Tuesday, May 31, 2016

New shows announced by Old Rock House

Whitford / St. Holmes 
Tuesday, July 26th
Doors 7pm  Show 8pm 
$25 Flat  All Ages 
(on-sale 6/1 at 5pm)
After selling tens of millions of records around the world with Aerosmith and Ted Nugent, Brad Whitford and Derek St. Holmes have reunited for their second record and world tour. Whitford St. Holmes’ self-titled debut received strong radio play as well as critical reviews followed by a very successful run of US dates. However, shortly after its release their respective camps reunited and those schedules simply did not allow for a follow up…until now! The newly reunited lineup also features drummer Troy Luccketta from Tesla and Nashville A-lister, bassist Chopper Anderson. The band’s second release is slated for early 2016 with a new single released this past fall.  Look for new Whitford / St. Holmes tour dates to be announced! As Brad and Derek put it, “We are so excited for this record and we absolutely cannot wait to get out there and share it with all of our fans….check that, FRIENDS!”

Margo Price
Born to Ramble Tour
Saturday, October 29th
Doors 7pm  Show 8pm
$15 Flat  All Ages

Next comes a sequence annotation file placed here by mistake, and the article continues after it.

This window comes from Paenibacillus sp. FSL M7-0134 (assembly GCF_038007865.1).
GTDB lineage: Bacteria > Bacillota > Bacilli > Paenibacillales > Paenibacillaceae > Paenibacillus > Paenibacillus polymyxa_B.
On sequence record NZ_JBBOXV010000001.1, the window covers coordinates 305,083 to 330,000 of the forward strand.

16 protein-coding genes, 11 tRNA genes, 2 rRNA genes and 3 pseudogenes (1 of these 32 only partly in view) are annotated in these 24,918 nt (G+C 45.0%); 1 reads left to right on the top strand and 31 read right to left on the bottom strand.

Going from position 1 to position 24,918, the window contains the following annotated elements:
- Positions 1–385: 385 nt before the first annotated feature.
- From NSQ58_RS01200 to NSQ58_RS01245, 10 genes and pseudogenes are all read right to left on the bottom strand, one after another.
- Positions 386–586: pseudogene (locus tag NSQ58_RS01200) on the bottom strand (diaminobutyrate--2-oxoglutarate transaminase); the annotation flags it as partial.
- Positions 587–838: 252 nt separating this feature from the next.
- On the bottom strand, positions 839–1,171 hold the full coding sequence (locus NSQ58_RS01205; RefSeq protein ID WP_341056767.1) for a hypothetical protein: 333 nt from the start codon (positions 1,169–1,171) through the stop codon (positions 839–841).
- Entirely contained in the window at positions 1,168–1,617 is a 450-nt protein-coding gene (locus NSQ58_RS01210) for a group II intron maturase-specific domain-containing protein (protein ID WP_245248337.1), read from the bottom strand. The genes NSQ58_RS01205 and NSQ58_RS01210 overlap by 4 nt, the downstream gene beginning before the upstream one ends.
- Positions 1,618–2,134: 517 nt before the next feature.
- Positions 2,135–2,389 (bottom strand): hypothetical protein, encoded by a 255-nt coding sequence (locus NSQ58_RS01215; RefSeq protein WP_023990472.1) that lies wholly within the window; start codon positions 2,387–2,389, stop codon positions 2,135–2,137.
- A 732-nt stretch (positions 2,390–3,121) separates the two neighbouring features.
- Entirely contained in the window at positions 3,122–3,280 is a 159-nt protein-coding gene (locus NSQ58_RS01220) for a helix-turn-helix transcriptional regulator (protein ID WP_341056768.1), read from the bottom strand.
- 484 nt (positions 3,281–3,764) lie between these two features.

(on-sale 6/3 at 10am)

First impressions matter. Especially on a debut album. Time and attention-strapped listeners size up an artist within a song or two, then move on or delve in further. Fortunately, it only takes Margo Price about twenty-eight seconds to convince you that you're hearing the arrival of a singular new talent. "Hands of Time," the opener on 'Midwest Farmer's Daughter' (coming Spring 2016, Third Man Records), is an invitation, a mission statement and a starkly poetic summary of the 32-year old singer's life, all in one knockout, self-penned punch. Easing in over a groove of sidestick, bass and atmospheric guitar, Price sings, "When I rolled out of town on the unpaved road, I was fifty-seven dollars from bein' broke . . ." It has the feel of the first line of a great novel or opening scene in a classic film. There's an expectancy, a brewing excitement. And as the song builds, strings rising around her, Price recalls hardships and heartaches -- the loss of her family's farm, the death of her child, problems with men and the bottle. There is no self-pity or over-emoting. Her voice has that alluring mix of vulnerability and resilience that was once the province of Loretta and Dolly. It is a tour-de-force performance that is vivid, deeply moving and all true.


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